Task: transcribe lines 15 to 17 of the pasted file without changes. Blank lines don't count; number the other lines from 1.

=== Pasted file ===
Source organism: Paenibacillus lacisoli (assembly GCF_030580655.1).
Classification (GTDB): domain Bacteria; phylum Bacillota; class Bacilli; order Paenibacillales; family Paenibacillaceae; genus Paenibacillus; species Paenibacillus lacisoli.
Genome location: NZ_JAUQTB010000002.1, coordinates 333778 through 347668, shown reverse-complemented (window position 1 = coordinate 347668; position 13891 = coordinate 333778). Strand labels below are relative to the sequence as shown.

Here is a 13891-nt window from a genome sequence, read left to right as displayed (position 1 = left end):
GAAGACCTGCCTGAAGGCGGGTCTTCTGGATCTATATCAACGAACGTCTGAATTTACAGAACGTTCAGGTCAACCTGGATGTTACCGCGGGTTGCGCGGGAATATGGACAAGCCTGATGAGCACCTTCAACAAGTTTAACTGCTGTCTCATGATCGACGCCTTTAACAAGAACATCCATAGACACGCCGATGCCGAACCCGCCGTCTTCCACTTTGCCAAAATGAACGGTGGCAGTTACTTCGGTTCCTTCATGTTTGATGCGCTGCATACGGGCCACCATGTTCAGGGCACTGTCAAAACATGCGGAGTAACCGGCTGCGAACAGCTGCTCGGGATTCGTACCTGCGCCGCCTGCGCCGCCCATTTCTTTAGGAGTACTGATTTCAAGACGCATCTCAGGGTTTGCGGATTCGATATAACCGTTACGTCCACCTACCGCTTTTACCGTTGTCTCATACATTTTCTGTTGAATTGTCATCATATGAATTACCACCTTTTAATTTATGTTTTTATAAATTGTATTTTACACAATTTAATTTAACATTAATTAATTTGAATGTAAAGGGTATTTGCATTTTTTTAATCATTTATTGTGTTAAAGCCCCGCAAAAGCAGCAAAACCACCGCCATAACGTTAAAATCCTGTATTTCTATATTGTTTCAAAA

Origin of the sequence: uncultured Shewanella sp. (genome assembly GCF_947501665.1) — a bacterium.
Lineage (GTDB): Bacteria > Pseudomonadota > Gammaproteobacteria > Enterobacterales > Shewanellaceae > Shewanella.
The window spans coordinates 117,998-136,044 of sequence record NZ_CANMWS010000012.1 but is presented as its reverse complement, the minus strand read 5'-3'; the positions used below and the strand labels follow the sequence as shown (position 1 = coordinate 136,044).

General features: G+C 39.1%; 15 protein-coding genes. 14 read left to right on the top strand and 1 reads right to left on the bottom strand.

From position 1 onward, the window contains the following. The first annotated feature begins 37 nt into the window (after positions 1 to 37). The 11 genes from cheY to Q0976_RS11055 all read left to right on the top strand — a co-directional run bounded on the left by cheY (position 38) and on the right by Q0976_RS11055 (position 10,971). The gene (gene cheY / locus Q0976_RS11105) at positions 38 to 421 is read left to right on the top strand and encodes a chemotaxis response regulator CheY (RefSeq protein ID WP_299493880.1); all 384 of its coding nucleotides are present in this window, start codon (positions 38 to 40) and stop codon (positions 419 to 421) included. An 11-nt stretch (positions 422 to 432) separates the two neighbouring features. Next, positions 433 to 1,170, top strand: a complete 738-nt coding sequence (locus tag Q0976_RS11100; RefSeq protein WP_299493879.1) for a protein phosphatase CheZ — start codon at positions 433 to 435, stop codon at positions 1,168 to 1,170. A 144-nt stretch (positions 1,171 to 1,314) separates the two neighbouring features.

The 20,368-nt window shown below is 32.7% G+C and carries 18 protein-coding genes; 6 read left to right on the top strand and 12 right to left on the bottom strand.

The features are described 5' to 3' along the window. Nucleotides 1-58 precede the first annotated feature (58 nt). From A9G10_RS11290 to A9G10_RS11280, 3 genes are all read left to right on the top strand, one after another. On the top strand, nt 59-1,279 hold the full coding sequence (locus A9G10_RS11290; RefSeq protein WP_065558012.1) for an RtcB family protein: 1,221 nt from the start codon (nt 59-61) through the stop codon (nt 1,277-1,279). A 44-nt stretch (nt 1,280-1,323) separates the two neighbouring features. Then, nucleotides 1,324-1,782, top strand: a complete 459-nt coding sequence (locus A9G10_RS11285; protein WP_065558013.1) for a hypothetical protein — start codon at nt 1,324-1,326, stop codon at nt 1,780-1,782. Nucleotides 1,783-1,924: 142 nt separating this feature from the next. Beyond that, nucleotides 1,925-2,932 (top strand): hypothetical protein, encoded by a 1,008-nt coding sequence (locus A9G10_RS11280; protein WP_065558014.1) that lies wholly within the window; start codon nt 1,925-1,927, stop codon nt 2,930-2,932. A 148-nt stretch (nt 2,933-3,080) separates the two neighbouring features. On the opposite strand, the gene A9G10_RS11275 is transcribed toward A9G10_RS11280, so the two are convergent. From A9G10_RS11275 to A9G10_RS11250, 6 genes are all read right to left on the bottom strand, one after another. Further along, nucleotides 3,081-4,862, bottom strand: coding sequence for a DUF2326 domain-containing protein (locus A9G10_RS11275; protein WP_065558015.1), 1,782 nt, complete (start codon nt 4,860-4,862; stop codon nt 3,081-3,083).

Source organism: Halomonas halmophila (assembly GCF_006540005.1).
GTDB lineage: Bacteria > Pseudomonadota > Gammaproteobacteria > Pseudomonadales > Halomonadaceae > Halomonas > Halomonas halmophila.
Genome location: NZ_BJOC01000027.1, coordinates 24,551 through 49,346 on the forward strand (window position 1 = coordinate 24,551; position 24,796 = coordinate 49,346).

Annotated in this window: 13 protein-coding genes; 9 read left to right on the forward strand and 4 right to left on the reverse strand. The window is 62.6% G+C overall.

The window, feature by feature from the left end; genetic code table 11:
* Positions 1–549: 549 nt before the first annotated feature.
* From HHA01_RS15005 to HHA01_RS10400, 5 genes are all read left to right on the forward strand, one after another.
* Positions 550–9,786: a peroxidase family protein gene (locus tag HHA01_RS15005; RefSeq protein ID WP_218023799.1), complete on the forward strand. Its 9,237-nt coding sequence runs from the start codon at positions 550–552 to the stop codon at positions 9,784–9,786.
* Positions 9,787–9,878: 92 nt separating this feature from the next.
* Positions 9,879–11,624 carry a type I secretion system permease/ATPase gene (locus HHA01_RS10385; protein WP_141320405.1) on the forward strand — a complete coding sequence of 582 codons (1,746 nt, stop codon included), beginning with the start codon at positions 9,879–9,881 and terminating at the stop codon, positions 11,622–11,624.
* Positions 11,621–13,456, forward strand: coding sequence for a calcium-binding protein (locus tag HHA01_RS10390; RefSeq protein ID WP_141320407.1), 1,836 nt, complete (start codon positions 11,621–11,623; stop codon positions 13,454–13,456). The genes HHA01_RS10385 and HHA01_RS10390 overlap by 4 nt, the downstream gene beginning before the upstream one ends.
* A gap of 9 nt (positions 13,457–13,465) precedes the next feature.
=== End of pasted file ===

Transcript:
Genome location: NZ_BJOC01000027.1, coordinates 24,551 through 49,346 on the forward strand (window position 1 = coordinate 24,551; position 24,796 = coordinate 49,346).

Annotated in this window: 13 protein-coding genes; 9 read left to right on the forward strand and 4 right to left on the reverse strand. The window is 62.6% G+C overall.

The window, feature by feature from the left end; genetic code table 11: